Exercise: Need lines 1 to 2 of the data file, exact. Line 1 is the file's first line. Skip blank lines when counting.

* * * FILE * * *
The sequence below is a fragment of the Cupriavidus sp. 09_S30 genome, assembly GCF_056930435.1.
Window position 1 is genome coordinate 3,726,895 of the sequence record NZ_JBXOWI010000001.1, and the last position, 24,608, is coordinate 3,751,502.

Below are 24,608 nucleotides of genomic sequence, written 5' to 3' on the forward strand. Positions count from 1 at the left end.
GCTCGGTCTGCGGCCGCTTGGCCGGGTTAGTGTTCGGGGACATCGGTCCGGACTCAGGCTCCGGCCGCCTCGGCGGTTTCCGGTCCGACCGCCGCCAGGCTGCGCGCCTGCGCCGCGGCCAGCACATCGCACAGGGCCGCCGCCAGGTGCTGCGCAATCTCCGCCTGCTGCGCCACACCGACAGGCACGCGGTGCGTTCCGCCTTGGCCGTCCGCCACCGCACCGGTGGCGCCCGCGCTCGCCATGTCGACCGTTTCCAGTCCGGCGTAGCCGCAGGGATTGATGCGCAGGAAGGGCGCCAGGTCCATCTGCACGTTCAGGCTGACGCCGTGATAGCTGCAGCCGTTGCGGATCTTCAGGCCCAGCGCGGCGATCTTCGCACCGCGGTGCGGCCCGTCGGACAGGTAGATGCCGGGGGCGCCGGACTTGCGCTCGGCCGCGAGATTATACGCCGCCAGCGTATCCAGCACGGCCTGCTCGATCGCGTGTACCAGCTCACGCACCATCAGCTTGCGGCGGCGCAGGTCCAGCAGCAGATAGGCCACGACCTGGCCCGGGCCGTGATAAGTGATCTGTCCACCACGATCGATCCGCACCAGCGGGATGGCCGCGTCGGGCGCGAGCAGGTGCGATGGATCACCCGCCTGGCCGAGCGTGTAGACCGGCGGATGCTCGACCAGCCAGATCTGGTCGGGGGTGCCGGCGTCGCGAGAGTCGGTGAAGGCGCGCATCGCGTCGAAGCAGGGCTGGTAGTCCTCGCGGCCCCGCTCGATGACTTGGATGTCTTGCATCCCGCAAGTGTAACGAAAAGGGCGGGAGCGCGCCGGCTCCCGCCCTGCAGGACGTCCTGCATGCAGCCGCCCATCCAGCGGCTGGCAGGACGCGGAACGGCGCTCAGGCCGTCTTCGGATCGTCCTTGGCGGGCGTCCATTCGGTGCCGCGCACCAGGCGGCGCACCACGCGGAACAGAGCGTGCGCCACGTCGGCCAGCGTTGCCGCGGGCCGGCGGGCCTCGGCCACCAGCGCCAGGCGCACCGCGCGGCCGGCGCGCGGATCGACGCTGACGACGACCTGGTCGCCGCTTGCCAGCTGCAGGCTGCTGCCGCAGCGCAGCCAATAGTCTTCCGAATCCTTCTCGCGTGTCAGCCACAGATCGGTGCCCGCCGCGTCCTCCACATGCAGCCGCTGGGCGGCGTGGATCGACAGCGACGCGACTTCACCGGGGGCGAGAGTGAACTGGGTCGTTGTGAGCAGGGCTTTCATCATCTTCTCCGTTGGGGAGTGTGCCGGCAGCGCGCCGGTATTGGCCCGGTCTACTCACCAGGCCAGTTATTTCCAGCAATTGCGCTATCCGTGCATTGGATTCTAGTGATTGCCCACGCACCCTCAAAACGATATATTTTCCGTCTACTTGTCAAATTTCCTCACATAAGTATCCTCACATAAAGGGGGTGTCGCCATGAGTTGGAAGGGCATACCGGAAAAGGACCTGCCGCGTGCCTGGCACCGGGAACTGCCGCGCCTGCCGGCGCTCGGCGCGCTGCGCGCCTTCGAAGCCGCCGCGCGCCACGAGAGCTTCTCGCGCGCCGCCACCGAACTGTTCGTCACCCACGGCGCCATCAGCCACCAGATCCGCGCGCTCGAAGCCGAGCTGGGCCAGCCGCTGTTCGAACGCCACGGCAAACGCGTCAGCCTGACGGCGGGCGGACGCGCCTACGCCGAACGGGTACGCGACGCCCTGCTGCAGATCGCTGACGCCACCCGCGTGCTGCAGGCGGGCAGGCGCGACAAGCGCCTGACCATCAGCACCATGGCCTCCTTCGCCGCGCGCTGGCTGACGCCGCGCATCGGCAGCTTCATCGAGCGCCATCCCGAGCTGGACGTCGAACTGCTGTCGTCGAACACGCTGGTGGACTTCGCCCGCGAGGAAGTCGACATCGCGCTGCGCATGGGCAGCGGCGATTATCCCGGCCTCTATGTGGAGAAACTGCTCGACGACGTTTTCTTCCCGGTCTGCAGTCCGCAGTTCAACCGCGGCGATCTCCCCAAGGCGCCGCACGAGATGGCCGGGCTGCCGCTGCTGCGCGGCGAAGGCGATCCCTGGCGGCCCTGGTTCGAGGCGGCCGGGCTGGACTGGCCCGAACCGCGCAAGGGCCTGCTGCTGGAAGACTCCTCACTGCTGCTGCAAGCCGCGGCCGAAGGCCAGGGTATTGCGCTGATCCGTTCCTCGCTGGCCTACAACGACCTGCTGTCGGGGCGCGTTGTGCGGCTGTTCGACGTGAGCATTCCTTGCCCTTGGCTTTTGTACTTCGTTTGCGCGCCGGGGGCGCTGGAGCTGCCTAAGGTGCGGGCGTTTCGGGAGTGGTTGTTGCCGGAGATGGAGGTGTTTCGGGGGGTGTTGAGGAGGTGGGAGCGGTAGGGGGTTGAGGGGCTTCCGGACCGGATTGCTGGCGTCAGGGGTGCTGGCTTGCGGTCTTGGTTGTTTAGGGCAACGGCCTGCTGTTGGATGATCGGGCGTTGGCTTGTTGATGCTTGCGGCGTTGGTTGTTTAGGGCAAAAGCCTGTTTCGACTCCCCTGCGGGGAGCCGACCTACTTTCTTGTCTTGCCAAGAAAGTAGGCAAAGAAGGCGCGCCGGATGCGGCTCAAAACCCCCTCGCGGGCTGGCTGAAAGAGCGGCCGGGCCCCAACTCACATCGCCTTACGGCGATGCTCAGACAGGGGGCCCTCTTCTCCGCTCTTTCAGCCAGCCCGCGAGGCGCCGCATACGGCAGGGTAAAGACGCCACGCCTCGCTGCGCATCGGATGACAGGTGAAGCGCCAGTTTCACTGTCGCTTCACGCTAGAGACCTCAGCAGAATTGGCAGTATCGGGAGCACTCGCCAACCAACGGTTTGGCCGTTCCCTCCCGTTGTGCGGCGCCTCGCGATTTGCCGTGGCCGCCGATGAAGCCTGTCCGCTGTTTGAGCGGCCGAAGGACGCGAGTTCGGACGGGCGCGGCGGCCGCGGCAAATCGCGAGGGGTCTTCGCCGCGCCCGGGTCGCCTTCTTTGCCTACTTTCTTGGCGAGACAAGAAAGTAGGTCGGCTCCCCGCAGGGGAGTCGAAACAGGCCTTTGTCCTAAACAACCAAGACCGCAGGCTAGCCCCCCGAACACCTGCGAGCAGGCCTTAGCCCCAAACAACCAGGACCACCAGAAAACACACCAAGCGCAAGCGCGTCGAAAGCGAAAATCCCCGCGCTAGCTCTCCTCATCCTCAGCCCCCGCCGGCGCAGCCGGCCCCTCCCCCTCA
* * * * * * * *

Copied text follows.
The sequence below is a fragment of the Cupriavidus sp. 09_S30 genome, assembly GCF_056930435.1.
Window position 1 is genome coordinate 3,726,895 of the sequence record NZ_JBXOWI010000001.1, and the last position, 24,608, is coordinate 3,751,502.